Further Marlborough Sounds mussel farm allowed

KAT DUGGAN
Last updated 14:46 18/06/2014

Relevant offers

Agribusiness

Horizons Regional Council fines for spray drift Residents oppose vineyard workers' accommodation Many South Canterbury farms 'severely dry' Exit strategy sought as deadline hangs over dam Zespri predicts higher kiwifruit returns Dairy growth leads to LIC subsidiary merger Yashili factory promises 'dramatic' flow-on effect Scales Corp's apple crop on target Frost-fighting work keeps choppers busy $40,000 fine for no quad bike helmets

A further mussel farm will be built at Beatrix Bay in Pelorus Sound after an appeal against its development was dismissed by the Environment Court.

A consent for the 4.35-hectare marine farm was granted to mussel growers Knight Somerville Partnership, in May 2012 by commissioner Richard Fowler, who was appointed by the Marlborough District Council.

Friends of Nelson Haven and Tasman Bay Inc made an appeal against the consent on the basis that it was contrary to the Marlborough Sounds Resource Management Plan, in that it was outside the 200-metre "inshore ring", deemed appropriate for marine farming. They also argued that the development of another marine farm in the area would have adverse effects on the surrounding seabed and coastal marine area.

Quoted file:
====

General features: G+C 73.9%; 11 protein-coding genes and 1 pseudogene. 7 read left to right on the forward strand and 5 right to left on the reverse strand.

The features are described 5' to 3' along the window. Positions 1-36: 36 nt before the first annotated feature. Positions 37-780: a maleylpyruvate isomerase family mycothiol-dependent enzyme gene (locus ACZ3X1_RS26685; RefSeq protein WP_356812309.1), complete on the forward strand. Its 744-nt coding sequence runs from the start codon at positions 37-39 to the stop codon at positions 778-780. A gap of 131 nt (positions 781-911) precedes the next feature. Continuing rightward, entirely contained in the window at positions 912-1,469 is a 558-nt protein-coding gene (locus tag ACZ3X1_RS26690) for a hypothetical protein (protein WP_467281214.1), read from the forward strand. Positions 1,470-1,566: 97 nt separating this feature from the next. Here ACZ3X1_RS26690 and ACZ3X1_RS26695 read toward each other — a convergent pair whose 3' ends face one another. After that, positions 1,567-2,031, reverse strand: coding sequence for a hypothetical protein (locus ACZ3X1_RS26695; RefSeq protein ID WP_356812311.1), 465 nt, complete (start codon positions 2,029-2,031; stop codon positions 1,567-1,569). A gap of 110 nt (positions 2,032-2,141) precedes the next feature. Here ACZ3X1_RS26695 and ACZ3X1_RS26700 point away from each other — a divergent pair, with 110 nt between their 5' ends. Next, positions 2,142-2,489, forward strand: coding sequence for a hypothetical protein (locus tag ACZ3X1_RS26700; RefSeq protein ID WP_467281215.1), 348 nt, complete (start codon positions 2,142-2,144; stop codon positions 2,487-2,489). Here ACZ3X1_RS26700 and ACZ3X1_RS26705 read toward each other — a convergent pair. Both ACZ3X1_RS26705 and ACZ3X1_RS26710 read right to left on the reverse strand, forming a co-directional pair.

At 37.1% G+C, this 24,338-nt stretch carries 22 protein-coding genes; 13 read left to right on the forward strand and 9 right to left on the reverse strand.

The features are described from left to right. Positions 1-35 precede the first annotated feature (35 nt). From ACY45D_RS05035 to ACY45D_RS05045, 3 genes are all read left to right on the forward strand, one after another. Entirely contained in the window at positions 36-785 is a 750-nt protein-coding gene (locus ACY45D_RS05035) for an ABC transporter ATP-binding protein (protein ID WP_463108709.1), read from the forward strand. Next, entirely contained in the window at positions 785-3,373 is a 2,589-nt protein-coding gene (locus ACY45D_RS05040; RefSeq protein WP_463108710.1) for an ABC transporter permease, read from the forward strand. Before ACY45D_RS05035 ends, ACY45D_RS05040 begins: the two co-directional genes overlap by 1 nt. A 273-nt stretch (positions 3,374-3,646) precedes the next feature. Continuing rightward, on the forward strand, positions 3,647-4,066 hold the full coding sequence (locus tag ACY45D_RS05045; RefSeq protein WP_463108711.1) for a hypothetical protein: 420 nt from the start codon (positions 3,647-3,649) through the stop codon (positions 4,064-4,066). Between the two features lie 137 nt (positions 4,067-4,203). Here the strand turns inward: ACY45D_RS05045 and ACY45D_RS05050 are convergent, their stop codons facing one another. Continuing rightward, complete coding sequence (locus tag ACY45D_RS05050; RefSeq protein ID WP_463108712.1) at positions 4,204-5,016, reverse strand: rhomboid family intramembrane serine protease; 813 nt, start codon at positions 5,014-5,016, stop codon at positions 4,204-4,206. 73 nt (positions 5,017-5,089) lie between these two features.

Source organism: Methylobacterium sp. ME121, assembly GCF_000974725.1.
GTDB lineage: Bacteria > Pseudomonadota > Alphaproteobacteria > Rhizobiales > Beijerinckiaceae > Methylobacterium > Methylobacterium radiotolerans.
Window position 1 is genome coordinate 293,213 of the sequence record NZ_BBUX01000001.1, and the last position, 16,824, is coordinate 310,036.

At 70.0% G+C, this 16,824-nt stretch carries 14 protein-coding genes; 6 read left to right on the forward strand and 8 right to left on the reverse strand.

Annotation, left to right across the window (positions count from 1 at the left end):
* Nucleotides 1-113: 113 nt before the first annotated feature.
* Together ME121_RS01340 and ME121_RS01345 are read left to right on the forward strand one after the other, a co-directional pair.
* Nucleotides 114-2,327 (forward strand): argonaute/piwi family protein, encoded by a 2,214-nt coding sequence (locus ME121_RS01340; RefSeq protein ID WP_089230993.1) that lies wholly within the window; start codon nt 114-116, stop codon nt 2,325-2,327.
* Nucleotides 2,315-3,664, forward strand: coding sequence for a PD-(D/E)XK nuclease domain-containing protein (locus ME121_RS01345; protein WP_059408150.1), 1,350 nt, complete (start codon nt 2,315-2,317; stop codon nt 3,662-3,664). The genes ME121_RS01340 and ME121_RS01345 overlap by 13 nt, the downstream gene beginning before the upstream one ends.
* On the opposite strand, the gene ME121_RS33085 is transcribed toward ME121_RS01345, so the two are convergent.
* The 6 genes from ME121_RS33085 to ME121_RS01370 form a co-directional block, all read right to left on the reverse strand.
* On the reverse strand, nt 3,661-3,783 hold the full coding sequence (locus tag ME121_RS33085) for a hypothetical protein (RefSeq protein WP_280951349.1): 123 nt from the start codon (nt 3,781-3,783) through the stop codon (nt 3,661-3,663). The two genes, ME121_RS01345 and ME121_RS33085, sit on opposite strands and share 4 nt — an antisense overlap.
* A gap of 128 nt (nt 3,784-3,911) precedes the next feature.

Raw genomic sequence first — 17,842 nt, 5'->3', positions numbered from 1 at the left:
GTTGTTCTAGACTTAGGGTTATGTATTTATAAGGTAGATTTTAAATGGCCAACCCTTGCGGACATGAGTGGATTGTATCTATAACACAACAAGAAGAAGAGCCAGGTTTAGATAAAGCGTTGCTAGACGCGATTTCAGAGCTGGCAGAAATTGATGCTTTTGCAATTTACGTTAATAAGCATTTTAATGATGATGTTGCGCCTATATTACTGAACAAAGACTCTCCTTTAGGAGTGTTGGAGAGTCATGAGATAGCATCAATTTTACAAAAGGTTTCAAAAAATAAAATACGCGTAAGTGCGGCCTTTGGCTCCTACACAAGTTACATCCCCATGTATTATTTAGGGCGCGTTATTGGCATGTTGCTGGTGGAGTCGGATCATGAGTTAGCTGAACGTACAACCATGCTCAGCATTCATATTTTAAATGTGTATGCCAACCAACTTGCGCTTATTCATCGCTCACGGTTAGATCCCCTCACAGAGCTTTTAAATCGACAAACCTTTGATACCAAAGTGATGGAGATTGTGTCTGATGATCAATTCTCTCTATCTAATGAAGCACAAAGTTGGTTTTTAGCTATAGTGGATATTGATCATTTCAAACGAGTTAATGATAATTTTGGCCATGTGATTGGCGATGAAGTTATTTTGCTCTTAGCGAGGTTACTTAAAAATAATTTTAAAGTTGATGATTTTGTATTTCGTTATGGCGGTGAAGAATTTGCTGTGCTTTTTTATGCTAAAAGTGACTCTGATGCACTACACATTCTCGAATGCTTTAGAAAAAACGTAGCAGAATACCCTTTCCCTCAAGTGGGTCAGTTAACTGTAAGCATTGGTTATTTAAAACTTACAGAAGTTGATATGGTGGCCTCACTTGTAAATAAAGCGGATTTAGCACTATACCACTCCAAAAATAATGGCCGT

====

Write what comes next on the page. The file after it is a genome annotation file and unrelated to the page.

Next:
The proposed site for the farm was off the blunt point between Tuhitarata Bay and Laverique Bay in the southeastern quarter of Beatrix Bay, starting 200m offshore and stretching 400m out into the bay.

The court decision, written by Judge Jon Jackson and commissioners J R Mills and I Buchanan, stated that while it was accepted that the area had high natural character, anticipated adverse effects of the marine farm on the ecological and landscape components of the area would be no more than minor.

"In a broad sense the Sounds Plan enables use and development of the coastal marine area to be considered where it does not conflict with existing levels of natural character, landscape values and public access . . . We are satisfied on the expert evidence presented for the applicant that the proposal falls well within the scope of these criteria," the decision said.

Knight Somerville Partnership also made an appeal against some of the terms of the council decision, including extending the life of the permit from 10 years to 20 years, which was allowed. kat.duggan@mex.co.nz

Ad Feedback

- The Marlborough Express

Special offers

Featured Promotions

Sponsored Content